One of the bits of advice I’ve heard or read from several sources regarding long-term traveling is that it’s beneficial to get accustomed to a variety of sleeping conditions. In the journey for adventure, a few odd, random and uncomfortable bed settings are par for the course, and not only as a result of imbibing way too much. My trek across three countries thus far has landed me in everything from mattresses on the floor to three-tiered bunk beds and most recently to a hammock. While I previously as an employed person, had a taste for ultra luxe mattress accoutrements to the detriment of all other bedroom furniture, I’m not one to complain about the places where I sleep nowadays. I’m more than willing to sacrifice for the cause of a great journey and here is a compilation of some of the more interesting accommodations I’ve had throughout the trip.
This is the “Before” picture – my plush Queen size bed taking up residence in my parents’ house with my sister’s dog, Brutus, who I’ve taken as my own. Of all the material things I’ve ever owned, this is one of my prized possessions, bought on a 14 month no interest payment plan which of course I paid for on Month 13 Day 29 with my first tax return after college. The pillow top makes like a cloud and serves as a perfect sinkhole in the center for me, though now at my parents’ house, I’ve been relegated to one of the sides as my new cuddle buddy, Brutus, and sometimes my two nieces cram in there with me. More so now because of my precious Brutus, this is the ideal sleeping situation, but alas, I must travel around the world and make do with other arrangements.
For the first leg of my trip in Perú, my sleeping arrangements have mostly been the standard hostel bunk-bed jam. I spent a considerable amount of time in Puno and there was able to score my first private room with decent sized beds made for big Gringa girls, but overall nothing memorable here.
My first “cheat” as a proper backpacker. I had to stay in Guayaquil for only one night before I headed to the shrimp farm and after realizing that it was a large city with big chain hotels, I considered reaching into my loyalty points piggy jar. And what luck I had! As it turned out, I had just enough points for one night at the Marriott Courtyard. Thank you again former career in consulting that resulted in business travel and stays at various Marriotts around the world! I booked it and was practically drooling as I stumbled into the lobby looking as haggard as possible after a 28 hour bus journey from Lima. I had my iPhone ready as I entered the room because I knew a giant King size bed with loads of tube shaped pillows would be waiting to greet me. After obligatory picture was taken and my bags were on the floor, I made the obligatory faceplant on the bed and screamed out many ‘Thank yous’ to the travel gods. All was going great until I got a little carried away and while lying in bed with my cup of tea resting on my belly (because that’s what I do when I feel like a total baller) and flipping through the channels, I had an unexpected sneeze. As you could imagine I couldn’t secure the cup in time and it spilled on the middle of the bed. I was relegated to the side for the rest of the night. Boo.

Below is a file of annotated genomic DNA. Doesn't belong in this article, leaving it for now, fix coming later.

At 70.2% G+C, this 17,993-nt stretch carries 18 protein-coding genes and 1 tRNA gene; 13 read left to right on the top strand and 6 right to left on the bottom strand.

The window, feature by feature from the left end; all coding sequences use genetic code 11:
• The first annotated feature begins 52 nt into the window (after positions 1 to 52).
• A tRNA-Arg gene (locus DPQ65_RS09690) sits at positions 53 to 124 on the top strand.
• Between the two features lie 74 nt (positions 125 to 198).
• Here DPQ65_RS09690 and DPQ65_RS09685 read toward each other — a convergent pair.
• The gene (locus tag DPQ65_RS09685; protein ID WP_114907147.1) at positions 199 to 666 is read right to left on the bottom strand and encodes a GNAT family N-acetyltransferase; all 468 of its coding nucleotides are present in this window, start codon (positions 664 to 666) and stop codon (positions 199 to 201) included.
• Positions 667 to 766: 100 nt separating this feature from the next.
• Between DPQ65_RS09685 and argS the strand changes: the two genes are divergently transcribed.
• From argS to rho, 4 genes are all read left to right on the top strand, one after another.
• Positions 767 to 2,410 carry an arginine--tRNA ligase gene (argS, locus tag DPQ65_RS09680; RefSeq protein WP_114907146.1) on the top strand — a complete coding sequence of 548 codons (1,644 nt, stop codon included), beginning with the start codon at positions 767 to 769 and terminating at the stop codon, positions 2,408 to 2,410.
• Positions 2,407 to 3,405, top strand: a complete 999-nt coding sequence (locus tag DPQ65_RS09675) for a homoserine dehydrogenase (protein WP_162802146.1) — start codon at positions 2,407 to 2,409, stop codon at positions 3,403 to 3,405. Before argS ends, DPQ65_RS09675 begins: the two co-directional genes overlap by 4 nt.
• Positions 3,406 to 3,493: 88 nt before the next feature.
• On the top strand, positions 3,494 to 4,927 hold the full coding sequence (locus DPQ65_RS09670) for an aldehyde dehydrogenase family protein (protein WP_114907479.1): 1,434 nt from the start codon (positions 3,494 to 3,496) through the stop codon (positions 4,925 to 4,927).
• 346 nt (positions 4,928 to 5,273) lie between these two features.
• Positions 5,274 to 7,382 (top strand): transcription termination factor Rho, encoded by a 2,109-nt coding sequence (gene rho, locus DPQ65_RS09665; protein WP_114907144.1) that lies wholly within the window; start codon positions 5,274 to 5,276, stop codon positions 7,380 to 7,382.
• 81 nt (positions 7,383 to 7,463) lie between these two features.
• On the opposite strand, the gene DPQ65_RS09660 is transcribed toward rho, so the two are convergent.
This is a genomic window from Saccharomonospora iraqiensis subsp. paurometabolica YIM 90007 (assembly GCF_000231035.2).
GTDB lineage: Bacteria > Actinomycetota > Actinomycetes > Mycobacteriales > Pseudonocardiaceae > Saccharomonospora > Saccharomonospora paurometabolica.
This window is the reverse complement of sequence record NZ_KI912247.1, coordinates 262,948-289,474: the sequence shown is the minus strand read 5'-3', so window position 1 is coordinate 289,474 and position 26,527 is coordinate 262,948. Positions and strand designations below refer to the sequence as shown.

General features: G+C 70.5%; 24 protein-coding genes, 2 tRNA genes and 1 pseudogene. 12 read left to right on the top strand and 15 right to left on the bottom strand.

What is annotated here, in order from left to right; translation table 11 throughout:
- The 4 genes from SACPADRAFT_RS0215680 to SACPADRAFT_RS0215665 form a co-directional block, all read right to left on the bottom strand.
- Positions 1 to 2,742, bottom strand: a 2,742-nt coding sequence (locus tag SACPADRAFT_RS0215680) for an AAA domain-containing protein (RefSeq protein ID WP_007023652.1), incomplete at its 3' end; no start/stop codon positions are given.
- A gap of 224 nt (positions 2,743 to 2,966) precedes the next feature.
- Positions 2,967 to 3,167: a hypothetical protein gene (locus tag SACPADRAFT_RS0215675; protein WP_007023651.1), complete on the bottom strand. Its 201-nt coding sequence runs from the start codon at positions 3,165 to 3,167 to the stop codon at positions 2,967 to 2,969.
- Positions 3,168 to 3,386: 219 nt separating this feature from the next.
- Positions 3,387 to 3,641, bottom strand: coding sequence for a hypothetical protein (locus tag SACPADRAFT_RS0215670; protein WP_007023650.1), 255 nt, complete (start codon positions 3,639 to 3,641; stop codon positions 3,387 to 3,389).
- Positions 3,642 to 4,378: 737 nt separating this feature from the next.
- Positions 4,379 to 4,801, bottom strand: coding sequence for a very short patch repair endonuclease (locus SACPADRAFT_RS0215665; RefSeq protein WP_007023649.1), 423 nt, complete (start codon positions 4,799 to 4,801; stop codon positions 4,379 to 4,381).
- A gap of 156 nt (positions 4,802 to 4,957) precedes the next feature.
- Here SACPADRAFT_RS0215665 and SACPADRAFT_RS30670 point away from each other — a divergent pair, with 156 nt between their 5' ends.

After my fancy night in the Marriott, there was more bunk bed action in the shrimp farm dormitories. After this, I headed to Montañita and spent my first night outside. Well it was on a terrace and I was amongst many other little beds fitted with mosquito nets. All together we looked like some sort of human breeding project with cocoons.
Then there was the triple decker in Cali – by far, my favorite sleeping accommodation to date. I should take a little side wander here and note that along the way in this trip, I developed an intense fear of drunk men in the dorms peeing on me in the middle of the night. I had heard way too many stories about guys being drunk and doing something completely random like opening a clothing drawer and pissing inside because they thought it was the toilet. As I didn’t want to become a victim of any R. Kelly joke reenactments, I then decided that I would always sleep on the top bunk when in a questionable dorm situation. When I walked into this hostel in Cali, I was overjoyed at the sight of a triple bunk bed. I thought, “Whoa, they completely get me here!” There’s no way any lunatic would come all the way up there to relieve himself. I actually ended up deciding that the middle bunk would be sufficient as I was actually more worried about climbing that high with all of my gear.
Last but not least, during my recent stay over the weekend in Parque Tayrona, I went all rustic and slept in a hammock for three days. I have mixed feelings about this. When I think of hammock, I think of total rest and relaxation and lazy days. Therefore, sleeping in a hammock throughout the night should be this wonderfully peaceful experience. It’s not. It took me the one and a half nights to finally perfect the optimal position for proper rest and relaxation. I couldn’t sleep straight in the hammock because my feet would get tingly after a while and then there was no real neck support. For the first night, I barely slept. During the second night, I managed to bunch my hair up into a pillow of sorts (yes, I’m scared as well that I can actually do this) and maneuvered diagonally to sleep with all of my limbs at the same level. This worked relatively well and I slept fine. Then during the third night, some obnoxious British teenagers tried hopelessly to round third base in the hammock next to me and it killed the serene mood I was feeling.
Stay tuned as I’m sure this list of interesting sleeping accommodations will grow with time!